Washington: The Evergreen State.
The state is divided by the Cascade Mountains. The area to the east is referred to as Eastern Washington and conversely, the west is known as Western Washington, where approximately 60% of the state’s residents live. The Cascades and the Olympic Mountains create tremendous geological diversity in the state. Along the coast, you’ll find a temperate rainforest and quaint beach communities. The Puget Sound region is characterized by deep natural harbors and bays and major population centers. Eastern Washington is semi-arid, a perfect growing region for the 300 crops that grow in the state. Hurricanes, tornadoes and blizzards are not part of the daily weather reports in Washington; the weather is comparatively mild in comparison to other U.S. states.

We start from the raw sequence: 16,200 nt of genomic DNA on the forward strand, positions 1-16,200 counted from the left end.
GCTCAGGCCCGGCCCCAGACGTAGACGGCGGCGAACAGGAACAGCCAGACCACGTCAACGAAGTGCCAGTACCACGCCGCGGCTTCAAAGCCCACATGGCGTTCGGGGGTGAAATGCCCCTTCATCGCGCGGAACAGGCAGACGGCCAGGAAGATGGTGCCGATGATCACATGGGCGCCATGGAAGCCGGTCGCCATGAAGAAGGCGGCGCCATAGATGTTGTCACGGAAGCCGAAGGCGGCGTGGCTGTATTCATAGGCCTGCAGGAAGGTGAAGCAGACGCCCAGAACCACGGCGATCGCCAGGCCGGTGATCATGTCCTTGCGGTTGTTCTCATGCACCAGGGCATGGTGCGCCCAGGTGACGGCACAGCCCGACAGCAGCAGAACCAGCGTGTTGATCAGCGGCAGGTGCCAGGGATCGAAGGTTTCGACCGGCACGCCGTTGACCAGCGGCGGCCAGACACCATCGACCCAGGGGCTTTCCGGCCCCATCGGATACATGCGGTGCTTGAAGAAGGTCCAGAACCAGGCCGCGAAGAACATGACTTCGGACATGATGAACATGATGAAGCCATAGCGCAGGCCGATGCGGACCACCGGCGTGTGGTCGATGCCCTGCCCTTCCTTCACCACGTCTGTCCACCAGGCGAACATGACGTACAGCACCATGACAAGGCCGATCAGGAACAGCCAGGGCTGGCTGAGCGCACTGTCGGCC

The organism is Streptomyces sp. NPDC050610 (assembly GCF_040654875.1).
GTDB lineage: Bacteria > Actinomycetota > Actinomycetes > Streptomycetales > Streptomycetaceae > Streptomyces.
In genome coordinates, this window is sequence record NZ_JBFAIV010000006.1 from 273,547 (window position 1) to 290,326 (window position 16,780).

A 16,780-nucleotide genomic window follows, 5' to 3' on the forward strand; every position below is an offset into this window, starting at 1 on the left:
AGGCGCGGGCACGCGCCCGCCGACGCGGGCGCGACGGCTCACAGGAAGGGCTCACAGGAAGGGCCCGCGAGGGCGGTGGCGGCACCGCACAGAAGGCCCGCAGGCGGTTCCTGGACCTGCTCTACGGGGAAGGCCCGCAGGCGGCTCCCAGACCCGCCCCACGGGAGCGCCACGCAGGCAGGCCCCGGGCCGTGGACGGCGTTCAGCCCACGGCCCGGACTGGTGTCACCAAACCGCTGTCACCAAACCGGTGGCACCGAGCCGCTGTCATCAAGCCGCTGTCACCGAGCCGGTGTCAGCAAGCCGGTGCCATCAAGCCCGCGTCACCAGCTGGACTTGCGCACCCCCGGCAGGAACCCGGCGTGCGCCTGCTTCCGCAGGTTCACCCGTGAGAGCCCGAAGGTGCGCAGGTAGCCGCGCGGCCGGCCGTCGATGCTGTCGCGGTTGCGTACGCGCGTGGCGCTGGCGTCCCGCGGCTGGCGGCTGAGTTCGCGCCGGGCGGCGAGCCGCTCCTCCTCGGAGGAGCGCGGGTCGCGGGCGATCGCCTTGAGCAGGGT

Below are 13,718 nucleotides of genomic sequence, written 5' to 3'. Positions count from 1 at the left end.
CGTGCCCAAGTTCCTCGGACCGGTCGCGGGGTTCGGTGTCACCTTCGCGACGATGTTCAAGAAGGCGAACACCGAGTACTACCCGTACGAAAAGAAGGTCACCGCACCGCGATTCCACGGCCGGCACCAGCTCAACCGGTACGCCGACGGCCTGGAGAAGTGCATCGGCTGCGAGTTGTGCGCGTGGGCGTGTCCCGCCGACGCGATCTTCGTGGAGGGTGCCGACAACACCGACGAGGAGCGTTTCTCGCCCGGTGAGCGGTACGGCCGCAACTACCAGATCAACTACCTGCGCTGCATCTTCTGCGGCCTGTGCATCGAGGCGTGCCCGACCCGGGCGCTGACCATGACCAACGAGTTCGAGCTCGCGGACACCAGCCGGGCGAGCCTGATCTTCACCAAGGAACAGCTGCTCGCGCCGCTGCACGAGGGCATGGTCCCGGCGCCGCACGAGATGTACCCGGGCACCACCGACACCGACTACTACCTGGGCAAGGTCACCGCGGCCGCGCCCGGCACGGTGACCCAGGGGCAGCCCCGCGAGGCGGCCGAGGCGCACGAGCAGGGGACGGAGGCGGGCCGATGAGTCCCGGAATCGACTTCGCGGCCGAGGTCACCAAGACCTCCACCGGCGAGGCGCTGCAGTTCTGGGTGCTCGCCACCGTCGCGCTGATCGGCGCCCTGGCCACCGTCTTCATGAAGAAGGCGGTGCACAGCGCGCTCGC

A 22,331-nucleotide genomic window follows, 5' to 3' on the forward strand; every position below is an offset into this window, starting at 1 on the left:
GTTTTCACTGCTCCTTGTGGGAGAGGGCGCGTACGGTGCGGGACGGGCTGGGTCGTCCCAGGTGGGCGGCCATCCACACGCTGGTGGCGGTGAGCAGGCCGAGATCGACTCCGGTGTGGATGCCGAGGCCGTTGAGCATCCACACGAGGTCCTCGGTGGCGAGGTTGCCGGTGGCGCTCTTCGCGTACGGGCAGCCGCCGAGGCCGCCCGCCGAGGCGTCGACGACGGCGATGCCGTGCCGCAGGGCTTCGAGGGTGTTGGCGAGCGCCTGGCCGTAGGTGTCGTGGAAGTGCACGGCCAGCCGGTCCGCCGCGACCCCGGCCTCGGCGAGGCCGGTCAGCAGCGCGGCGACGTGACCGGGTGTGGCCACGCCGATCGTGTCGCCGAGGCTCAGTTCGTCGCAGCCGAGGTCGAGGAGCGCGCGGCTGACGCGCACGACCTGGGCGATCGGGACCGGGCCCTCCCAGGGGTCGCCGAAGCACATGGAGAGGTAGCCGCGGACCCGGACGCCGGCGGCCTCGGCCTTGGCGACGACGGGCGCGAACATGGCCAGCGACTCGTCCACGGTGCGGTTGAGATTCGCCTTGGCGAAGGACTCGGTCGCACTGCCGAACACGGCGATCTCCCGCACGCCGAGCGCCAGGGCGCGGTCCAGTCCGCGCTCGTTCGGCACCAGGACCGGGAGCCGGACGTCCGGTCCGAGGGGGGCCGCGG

The state is the 18th largest in the U.S. with 71,300 square miles of land. The state is 240 miles long and 360 miles wide and has a population of 7.28 million.
Washington is in the Pacific time zone of the United States (UTC -8/-7).
From early logging and coal mining industries to the dawn of the information age, Washington’s economy has been characterized by opportunism, resilience, perseverance and a unique frontier spirit that continues to define and permeate our culture.